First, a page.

Last weekend marked another successful set of training courses for Teufelshund Tactical. As always, I’ve created this After Action Report to serve as a reference for those who attended the training and exposure of this excellent opportunity for those who did not.
Once again, we were pleased to be able to conduct our training at Frontline Defense in Warrenton, NC. As always, Paul and his staff were incredibly accommodating, allowing us to all the access and support we needed to conduct these courses. Though we worked almost completely from two of the 25 meter bays, Frontline Defense also has a several long range sections, including a 1,000 yard range. If you’re looking for a range that allows you to take your shooting farther, check out Frontline Defense: Pistol, Rifle, & Shotgun Outdoor Shooting Range Warrenton NCFrontline Defense | Firearms Training Center & Range
We began our three days at Frontline on Friday morning with our Pistol Operator Course. We normally provide a basic level course and then a follow-on advanced program. This time though, since we had returning students, who had already attended our basic course and one new student who was already a proficient shooter, we modified our training to cut out the classroom portion, took our discussion to the flat range and focused immediately on the range work. Incorporating cardboard and steel target stands and a series of different paper targets, we began by reestablishing the fundamentals and rebuilding each student’s shooting from there. In this way, we are able to clear out any previous experience, good and bad (though we’re mainly concerned with bad), and basically press “reset”.
From the series of close range foundational and skill progression drills, we progressed into reload, malfunction and movement drills. Timed performance drills were conducted to place a little bit of “buzzer-induced” stress and allow the students to display their great gains in proficiency. Later, we added in a selection of vehicle drills. Once we had completed these and a specific set of drills during the day, we took a break and waited for night to fall. Then, after a period of instruction and practical application on low light/no light operations, we performed these same drills and vehicle work incorporating hand-held and weapon-mounted lights. This is always one of my favorite parts of the training, as I get to see the excitement and impressive proficiency at working through a skill set they most often have never had the opportunity to be exposed to before.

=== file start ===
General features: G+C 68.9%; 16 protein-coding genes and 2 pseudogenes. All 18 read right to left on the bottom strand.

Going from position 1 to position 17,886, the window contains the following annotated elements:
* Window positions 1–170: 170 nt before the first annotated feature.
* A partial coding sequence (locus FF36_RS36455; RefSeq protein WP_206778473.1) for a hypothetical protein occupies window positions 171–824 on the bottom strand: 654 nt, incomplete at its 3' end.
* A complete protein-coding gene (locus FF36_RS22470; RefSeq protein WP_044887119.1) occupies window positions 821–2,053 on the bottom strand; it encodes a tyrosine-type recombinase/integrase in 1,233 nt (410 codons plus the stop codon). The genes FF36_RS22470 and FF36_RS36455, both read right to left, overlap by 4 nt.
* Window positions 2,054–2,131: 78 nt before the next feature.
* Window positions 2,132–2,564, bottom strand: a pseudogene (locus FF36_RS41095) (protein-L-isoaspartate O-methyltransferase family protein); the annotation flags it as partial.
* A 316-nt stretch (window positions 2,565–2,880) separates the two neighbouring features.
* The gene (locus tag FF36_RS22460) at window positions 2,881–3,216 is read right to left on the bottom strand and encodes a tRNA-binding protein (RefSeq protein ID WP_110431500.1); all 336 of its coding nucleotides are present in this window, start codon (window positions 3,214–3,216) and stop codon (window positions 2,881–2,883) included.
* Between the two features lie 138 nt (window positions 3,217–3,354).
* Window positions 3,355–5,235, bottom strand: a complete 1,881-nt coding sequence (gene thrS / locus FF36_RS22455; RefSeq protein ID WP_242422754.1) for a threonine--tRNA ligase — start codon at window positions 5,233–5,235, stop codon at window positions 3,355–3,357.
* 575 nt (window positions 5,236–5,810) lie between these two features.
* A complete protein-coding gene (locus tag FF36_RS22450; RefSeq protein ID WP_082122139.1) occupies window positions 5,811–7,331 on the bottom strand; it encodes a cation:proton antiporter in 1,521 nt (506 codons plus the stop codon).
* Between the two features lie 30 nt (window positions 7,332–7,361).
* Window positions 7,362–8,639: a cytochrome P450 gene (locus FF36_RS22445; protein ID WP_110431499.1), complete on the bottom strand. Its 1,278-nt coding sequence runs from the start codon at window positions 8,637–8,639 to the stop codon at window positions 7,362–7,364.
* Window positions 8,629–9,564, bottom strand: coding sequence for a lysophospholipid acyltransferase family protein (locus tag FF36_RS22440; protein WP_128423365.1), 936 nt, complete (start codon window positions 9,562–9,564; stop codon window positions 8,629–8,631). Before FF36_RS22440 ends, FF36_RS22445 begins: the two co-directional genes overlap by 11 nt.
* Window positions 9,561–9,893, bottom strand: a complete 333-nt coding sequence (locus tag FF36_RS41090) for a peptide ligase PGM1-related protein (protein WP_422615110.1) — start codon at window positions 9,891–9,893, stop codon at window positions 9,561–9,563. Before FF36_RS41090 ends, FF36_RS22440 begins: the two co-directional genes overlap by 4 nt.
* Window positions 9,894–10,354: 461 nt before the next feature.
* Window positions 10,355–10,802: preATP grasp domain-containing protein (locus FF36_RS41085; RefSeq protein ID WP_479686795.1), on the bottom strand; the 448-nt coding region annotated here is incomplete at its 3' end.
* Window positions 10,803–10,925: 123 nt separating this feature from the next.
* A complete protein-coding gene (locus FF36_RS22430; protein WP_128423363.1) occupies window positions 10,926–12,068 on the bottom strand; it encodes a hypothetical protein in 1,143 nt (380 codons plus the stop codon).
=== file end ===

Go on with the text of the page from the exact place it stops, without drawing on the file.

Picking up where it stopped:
Here are some photos form our long distance "walk back drill":
On day two, we transitioned to the MP5 and UMP Operator Course. Originally scheduled as a Basic MP5 Operator Course, all the guys coming in had previously attended that course at least once, so we offered up the opportunity to remove the classroom instruction, extend the timeline and expand the training to cover both night training and a period of more focused attention on the second day to run drills specifically designed to bring speed, accuracy, efficiency and proficiency together.